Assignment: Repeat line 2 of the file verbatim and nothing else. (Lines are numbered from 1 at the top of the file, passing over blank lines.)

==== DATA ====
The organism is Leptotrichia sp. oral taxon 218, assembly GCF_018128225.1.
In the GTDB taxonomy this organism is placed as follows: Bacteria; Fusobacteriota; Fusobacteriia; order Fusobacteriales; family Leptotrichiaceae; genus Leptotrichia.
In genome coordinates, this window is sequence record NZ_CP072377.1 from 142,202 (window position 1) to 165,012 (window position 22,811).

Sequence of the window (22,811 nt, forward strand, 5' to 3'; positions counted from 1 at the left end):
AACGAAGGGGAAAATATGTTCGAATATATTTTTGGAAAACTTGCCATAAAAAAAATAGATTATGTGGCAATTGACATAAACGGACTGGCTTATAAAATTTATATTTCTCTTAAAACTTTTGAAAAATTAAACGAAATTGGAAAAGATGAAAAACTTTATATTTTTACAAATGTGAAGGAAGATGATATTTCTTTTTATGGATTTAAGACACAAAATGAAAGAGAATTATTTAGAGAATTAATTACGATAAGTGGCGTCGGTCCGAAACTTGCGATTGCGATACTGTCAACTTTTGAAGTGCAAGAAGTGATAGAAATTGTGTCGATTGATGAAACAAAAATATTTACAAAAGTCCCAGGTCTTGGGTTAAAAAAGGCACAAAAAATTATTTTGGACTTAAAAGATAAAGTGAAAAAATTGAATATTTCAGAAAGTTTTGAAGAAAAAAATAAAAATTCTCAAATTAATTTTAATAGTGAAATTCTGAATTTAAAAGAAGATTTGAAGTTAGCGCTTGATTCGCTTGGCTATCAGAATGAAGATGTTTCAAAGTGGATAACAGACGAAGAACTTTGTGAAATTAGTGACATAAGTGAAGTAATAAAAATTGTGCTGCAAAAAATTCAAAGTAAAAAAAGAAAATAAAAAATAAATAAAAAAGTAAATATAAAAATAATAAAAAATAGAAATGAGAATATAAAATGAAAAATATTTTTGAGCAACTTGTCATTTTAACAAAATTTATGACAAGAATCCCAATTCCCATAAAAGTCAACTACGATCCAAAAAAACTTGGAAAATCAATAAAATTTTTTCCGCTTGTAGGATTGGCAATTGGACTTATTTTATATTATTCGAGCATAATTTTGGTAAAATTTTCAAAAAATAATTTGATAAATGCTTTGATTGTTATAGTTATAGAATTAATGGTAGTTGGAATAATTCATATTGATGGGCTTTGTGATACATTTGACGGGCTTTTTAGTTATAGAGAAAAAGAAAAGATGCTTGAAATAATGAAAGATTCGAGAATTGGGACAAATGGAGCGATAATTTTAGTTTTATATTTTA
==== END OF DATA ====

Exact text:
In the GTDB taxonomy this organism is placed as follows: Bacteria; Fusobacteriota; Fusobacteriia; order Fusobacteriales; family Leptotrichiaceae; genus Leptotrichia.